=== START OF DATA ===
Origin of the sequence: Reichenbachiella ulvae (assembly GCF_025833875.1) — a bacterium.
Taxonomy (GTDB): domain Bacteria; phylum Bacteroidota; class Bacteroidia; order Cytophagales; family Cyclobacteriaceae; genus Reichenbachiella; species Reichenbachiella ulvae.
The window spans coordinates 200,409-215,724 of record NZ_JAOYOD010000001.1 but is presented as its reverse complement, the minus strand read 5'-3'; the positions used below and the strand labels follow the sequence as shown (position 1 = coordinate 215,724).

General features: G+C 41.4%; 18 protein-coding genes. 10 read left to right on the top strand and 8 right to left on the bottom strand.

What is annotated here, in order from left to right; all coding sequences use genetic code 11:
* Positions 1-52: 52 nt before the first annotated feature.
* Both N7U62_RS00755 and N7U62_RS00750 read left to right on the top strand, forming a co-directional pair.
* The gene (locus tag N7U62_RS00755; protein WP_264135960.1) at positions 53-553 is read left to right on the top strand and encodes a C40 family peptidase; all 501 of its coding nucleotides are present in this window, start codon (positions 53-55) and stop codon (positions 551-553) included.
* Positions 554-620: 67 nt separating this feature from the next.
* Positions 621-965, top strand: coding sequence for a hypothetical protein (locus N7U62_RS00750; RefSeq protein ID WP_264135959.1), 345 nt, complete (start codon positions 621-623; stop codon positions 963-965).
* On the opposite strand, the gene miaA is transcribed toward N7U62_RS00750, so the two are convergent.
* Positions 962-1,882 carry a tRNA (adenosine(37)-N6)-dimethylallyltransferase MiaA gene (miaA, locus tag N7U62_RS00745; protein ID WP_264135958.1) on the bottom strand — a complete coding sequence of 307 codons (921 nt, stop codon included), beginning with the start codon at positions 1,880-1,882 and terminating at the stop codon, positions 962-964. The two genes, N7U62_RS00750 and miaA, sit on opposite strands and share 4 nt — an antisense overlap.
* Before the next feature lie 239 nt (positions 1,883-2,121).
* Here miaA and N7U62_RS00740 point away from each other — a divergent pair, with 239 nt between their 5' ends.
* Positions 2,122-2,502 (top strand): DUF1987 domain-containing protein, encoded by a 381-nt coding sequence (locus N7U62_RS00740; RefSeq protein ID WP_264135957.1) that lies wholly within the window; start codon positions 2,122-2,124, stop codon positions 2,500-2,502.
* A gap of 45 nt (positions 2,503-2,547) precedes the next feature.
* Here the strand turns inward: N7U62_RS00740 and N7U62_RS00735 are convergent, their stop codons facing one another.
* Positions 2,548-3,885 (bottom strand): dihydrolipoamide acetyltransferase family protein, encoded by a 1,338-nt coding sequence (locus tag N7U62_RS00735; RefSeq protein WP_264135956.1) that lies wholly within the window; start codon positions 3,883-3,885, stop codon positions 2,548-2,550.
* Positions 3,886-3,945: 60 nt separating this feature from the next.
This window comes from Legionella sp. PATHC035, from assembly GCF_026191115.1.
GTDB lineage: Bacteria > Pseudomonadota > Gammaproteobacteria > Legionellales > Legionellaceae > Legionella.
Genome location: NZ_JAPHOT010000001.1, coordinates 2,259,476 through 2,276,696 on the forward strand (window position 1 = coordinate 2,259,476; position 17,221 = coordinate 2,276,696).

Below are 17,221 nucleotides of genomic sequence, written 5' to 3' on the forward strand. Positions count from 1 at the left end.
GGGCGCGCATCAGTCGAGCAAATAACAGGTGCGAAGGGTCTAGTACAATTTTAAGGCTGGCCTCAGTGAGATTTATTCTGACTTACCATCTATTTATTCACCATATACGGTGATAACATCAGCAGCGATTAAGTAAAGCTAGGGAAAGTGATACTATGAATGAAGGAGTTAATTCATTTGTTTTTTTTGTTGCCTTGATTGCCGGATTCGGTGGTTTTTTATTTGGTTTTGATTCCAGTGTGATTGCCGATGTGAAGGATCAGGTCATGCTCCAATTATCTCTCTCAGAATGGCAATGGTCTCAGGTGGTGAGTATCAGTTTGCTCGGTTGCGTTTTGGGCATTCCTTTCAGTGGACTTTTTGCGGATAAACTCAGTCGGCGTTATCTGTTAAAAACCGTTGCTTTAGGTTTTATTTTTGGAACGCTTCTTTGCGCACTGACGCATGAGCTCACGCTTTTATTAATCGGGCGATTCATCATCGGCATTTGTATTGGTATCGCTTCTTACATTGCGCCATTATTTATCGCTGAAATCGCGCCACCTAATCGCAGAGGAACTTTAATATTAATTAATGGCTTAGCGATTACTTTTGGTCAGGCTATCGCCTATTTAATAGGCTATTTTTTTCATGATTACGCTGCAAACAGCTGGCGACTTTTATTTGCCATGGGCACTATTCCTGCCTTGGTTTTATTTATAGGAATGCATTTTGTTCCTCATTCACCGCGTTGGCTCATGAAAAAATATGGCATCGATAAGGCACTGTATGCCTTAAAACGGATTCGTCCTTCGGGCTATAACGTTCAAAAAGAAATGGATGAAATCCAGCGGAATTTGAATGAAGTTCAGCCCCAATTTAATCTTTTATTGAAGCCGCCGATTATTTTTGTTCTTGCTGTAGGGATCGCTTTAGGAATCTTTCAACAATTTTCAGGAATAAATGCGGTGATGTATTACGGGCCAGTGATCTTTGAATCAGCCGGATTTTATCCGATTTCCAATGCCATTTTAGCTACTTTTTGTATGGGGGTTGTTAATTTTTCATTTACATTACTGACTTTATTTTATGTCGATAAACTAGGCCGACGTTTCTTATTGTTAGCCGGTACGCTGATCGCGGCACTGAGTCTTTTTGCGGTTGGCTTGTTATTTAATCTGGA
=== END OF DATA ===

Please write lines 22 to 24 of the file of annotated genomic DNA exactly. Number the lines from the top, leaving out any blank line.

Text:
Genome location: NZ_JAPHOT010000001.1, coordinates 2,259,476 through 2,276,696 on the forward strand (window position 1 = coordinate 2,259,476; position 17,221 = coordinate 2,276,696).

Below are 17,221 nucleotides of genomic sequence, written 5' to 3' on the forward strand. Positions count from 1 at the left end.
GGGCGCGCATCAGTCGAGCAAATAACAGGTGCGAAGGGTCTAGTACAATTTTAAGGCTGGCCTCAGTGAGATTTATTCTGACTTACCATCTATTTATTCACCATATACGGTGATAACATCAGCAGCGATTAAGTAAAGCTAGGGAAAGTGATACTATGAATGAAGGAGTTAATTCATTTGTTTTTTTTGTTGCCTTGATTGCCGGATTCGGTGGTTTTTTATTTGGTTTTGATTCCAGTGTGATTGCCGATGTGAAGGATCAGGTCATGCTCCAATTATCTCTCTCAGAATGGCAATGGTCTCAGGTGGTGAGTATCAGTTTGCTCGGTTGCGTTTTGGGCATTCCTTTCAGTGGACTTTTTGCGGATAAACTCAGTCGGCGTTATCTGTTAAAAACCGTTGCTTTAGGTTTTATTTTTGGAACGCTTCTTTGCGCACTGACGCATGAGCTCACGCTTTTATTAATCGGGCGATTCATCATCGGCATTTGTATTGGTATCGCTTCTTACATTGCGCCATTATTTATCGCTGAAATCGCGCCACCTAATCGCAGAGGAACTTTAATATTAATTAATGGCTTAGCGATTACTTTTGGTCAGGCTATCGCCTATTTAATAGGCTATTTTTTTCATGATTACGCTGCAAACAGCTGGCGACTTTTATTTGCCATGGGCACTATTCCTGCCTTGGTTTTATTTATAGGAATGCATTTTGTTCCTCATTCACCGCGTTGGCTCATGAAAAAATATGGCATCGATAAGGCACTGTATGCCTTAAAACGGATTCGTCCTTCGGGCTATAACGTTCAAAAAGAAATGGATGAAATCCAGCGGAATTTGAATGAAGTTCAGCCCCAATTTAATCTTTTATTGAAGCCGCCGATTATTTTTGTTCTTGCTGTAGGGATCGCTTTAGGAATCTTTCAACAATTTTCAGGAATAAATGCGGTGATGTATTACGGGCCAGTGATCTTTGAATCAGCCGGATTTTATCCGATTTCCAATGCCATTTTAGCTACTTTTTGTATGGGGGTTGTTAATTTTTCATTTACATTACTGACTTTATTTTATGTCGATAAACTAGGCCGACGTTTCTTATTGTTAGCCGGTACGCTGATCGCGGCACTGAGTCTTTTTGCGGTTGGCTTGTTATTTAATCTGGA